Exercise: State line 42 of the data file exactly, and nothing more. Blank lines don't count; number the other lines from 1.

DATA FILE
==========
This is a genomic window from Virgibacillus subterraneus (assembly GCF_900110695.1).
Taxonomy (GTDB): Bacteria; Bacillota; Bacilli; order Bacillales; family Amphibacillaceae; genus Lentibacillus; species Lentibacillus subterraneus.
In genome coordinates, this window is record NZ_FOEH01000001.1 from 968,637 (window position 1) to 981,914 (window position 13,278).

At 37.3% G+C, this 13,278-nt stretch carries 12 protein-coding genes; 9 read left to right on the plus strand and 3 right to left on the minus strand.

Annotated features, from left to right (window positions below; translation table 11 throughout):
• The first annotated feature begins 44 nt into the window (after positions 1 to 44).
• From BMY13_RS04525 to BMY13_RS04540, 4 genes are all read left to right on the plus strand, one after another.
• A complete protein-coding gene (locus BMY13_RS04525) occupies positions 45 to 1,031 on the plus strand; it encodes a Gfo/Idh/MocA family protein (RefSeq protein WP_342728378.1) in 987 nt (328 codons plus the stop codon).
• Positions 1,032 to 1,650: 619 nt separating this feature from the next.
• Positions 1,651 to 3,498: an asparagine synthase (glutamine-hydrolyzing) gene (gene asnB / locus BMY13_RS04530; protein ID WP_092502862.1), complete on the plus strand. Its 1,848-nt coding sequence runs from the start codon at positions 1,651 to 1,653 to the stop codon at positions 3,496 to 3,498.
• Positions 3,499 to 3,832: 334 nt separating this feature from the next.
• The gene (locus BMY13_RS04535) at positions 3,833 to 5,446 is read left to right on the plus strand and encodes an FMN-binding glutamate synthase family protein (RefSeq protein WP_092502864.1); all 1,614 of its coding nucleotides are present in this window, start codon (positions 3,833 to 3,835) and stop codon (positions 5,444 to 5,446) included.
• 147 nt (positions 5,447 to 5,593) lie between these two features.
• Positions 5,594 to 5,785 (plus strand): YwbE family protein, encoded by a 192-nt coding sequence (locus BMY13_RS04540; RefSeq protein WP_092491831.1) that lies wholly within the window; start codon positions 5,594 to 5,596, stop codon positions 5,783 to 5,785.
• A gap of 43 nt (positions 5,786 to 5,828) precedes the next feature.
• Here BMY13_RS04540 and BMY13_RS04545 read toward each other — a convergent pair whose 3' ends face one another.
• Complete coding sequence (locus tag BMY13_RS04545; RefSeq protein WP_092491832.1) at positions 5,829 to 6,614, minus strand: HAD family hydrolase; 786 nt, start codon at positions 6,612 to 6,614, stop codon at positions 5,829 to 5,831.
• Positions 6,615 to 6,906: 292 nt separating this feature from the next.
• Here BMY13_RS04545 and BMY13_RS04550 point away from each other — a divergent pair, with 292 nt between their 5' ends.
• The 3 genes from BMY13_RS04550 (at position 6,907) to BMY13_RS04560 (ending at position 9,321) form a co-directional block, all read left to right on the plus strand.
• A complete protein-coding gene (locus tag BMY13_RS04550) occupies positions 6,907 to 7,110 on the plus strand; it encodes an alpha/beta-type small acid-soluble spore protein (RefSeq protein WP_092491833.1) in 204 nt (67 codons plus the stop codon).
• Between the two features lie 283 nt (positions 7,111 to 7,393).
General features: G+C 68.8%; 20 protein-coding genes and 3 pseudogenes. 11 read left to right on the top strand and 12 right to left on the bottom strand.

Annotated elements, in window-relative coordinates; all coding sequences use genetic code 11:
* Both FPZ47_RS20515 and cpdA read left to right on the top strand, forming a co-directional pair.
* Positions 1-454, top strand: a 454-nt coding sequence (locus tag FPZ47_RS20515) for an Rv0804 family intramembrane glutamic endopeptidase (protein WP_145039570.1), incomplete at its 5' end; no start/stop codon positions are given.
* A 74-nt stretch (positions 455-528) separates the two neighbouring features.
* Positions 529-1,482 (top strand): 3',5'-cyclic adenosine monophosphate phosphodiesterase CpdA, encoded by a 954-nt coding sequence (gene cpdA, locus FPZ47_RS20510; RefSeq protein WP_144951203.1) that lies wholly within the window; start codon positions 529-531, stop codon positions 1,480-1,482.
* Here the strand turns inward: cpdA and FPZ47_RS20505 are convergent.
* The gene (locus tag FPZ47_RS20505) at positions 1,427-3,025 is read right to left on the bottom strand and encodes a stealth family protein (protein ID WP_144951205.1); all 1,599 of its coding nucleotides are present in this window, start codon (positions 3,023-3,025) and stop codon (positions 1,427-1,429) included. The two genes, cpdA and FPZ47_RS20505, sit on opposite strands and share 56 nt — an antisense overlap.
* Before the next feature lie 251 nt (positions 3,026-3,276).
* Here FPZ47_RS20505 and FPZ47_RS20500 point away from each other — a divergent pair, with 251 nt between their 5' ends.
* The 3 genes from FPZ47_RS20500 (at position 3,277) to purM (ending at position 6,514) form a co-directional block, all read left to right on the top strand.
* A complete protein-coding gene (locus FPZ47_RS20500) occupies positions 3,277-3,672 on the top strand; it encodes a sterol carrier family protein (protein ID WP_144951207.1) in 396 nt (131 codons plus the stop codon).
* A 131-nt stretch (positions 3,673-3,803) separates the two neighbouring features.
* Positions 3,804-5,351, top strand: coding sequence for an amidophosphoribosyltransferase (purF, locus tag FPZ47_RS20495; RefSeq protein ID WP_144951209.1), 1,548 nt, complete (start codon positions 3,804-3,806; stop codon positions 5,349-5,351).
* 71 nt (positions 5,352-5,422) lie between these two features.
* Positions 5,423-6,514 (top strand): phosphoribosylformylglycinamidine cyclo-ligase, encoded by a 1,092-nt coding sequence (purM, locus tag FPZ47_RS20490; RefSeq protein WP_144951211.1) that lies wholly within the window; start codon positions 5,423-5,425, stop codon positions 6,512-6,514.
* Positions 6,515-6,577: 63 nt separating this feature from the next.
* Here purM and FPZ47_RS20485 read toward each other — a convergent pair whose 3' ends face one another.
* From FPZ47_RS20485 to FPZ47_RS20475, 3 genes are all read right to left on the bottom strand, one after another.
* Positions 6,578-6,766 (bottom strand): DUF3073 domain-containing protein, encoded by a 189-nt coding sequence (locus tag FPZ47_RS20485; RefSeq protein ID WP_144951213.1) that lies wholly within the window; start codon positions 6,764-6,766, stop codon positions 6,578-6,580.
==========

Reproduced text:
* Positions 6,578-6,766 (bottom strand): DUF3073 domain-containing protein, encoded by a 189-nt coding sequence (locus tag FPZ47_RS20485; RefSeq protein ID WP_144951213.1) that lies wholly within the window; start codon positions 6,764-6,766, stop codon positions 6,578-6,580.